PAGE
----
In her early legislative years, Pollan was frequently one of only a half dozen Republicans among the one hundred House members. Her early GOP colleagues, all originally from the northwestern part of the state, included Bynum, Jim L. Smithson of Marshall, the seat of Searcy County, C. W. Melson of Ozone, Jerry D. King of Greenwood in Sebastian County, and Richard L. Barclay of Rogers in Benton County. In the early 1980s, she was a colleague of Republican Judy Petty from a Little Rock-based district. Petty waged two publicized congressional campaigns in 1974 and 1984 against Wilbur Daigh Mills and Tommy F. Robinson, respectively. Pollan won her last election in 1996 without Democratic opposition.
Pollan left the House because of term limits. Republican Governor Michael Dale "Mike" Huckabee appointed her to the Arkansas Oil and Gas Commission.
Pollan is a former chairman of the Arkansas Center for Health Improvement. She formerly operated the Carolyn Pollan Patent Model Museum in Fort Smith, an exhibit of newly obtained patented items. After its first year of operation, the museum was free to the public. She later sold her collection to a museum in New York State.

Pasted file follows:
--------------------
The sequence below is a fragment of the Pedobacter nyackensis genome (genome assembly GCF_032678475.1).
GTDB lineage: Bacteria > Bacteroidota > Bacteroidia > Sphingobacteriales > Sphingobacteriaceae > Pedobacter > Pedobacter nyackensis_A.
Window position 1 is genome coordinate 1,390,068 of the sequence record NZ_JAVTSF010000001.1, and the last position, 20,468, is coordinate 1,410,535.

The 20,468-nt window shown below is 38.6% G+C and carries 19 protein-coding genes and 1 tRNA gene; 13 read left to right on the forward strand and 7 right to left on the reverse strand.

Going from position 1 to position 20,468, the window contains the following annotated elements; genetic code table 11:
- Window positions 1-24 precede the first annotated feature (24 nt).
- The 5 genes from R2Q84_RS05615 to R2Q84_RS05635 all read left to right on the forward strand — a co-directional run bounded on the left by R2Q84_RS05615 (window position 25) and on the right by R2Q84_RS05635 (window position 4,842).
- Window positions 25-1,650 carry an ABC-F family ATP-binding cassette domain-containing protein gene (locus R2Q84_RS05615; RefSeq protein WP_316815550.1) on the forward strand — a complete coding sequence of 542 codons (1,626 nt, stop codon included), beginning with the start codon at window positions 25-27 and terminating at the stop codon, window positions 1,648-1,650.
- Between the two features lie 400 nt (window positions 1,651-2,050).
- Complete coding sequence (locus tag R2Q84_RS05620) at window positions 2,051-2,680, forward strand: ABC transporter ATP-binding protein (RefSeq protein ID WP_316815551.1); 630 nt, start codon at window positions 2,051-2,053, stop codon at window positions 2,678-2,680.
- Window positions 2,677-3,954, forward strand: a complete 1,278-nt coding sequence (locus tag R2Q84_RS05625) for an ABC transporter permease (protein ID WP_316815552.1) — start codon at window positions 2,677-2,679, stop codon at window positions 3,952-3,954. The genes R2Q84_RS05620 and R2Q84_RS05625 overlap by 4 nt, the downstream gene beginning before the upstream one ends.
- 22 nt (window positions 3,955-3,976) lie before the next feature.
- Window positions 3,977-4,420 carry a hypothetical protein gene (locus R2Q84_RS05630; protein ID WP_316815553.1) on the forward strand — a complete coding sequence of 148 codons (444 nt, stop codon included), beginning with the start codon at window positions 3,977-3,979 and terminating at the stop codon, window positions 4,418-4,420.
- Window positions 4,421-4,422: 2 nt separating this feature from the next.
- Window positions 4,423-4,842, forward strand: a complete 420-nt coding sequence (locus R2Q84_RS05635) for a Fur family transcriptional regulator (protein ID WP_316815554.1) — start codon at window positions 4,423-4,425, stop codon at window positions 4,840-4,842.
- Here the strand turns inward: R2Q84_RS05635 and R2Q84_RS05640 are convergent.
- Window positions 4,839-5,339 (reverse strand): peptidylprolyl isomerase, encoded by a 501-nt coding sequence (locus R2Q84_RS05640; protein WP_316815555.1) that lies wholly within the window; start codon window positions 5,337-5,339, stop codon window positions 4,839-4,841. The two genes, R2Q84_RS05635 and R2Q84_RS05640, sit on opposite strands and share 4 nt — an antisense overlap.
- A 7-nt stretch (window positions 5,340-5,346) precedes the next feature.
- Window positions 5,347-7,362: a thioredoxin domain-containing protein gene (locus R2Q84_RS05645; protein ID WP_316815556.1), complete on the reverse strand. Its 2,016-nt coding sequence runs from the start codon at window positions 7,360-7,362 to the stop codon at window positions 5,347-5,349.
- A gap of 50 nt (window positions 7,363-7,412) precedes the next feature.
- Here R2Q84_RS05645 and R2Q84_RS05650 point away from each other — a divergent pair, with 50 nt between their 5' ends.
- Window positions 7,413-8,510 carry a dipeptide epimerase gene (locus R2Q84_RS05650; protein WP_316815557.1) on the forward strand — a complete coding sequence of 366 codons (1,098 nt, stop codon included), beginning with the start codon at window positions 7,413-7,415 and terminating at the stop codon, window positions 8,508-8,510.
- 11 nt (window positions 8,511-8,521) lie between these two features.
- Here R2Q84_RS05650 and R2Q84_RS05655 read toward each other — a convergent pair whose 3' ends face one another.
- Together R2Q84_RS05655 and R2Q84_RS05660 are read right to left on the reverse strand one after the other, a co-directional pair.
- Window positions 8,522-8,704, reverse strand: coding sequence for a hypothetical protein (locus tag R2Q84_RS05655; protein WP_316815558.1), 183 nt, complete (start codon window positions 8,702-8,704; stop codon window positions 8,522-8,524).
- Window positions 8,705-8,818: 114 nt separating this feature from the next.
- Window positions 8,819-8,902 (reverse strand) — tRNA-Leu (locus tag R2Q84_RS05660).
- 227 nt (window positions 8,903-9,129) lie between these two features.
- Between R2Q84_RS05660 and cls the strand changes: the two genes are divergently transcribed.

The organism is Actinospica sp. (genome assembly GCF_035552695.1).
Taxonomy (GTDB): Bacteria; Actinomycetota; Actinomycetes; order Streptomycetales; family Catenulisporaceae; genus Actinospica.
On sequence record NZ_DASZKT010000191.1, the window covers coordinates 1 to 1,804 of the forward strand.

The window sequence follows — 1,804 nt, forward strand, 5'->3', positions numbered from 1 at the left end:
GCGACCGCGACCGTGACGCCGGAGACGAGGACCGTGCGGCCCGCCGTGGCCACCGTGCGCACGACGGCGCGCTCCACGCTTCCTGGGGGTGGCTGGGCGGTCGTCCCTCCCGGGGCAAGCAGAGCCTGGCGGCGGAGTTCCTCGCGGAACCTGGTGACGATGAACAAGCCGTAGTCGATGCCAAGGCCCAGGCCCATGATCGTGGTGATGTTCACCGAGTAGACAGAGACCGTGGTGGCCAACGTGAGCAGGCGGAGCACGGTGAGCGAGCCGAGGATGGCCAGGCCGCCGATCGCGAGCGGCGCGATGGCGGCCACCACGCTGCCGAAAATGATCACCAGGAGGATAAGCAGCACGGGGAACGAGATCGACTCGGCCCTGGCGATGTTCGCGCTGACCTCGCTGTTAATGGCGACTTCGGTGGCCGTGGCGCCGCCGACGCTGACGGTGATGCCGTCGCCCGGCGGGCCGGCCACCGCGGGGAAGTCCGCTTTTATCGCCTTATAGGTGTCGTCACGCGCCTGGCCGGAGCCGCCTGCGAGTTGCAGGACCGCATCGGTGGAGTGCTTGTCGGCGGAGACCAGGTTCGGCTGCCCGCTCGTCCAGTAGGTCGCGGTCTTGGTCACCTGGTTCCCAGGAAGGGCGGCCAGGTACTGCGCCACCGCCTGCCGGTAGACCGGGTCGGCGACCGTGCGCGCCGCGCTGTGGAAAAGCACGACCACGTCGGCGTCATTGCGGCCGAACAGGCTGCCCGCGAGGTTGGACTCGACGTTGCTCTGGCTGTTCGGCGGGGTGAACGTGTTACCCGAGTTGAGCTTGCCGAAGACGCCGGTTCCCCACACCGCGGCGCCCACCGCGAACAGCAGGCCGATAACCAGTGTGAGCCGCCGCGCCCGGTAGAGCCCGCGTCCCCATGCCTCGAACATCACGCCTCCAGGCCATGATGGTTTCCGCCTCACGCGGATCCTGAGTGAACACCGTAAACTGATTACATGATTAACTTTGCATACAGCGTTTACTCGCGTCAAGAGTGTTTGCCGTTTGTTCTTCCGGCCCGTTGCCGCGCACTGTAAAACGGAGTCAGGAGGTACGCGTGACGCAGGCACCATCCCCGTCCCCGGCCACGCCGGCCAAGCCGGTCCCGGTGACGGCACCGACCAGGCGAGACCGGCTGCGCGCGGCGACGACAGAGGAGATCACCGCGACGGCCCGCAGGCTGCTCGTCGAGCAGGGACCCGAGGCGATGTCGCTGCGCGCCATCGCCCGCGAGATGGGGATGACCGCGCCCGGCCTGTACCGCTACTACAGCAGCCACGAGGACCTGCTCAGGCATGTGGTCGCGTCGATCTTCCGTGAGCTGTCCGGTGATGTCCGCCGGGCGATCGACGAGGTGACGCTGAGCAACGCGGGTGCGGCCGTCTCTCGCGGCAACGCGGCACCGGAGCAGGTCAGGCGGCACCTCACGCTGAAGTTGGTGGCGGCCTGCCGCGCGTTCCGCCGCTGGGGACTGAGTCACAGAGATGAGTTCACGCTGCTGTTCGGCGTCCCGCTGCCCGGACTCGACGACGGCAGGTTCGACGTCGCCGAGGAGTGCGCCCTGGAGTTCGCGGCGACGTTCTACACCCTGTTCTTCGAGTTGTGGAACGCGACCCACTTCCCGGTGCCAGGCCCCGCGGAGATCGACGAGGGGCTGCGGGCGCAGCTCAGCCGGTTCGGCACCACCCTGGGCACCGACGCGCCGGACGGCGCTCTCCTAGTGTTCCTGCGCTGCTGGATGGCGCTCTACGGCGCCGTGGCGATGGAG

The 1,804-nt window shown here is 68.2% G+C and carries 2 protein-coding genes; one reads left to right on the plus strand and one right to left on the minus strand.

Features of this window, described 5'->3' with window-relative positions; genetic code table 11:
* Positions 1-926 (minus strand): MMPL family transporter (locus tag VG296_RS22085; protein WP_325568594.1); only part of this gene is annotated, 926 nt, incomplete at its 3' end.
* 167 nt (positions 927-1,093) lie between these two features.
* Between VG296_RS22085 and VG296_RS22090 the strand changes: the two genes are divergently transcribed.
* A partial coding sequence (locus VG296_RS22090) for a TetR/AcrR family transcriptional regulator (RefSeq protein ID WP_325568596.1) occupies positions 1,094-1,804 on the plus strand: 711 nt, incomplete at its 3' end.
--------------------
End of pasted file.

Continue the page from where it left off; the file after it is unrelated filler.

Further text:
A descendant of Union veterans, Pollan is active in the Civil War Roundtable of Arkansas and has written related articles for the Fort Smith Historical Society Journal. Pollan was involved in literacy education in Fort Smith and worked to develop procedures to encourage recipients of public welfare to obtain employment.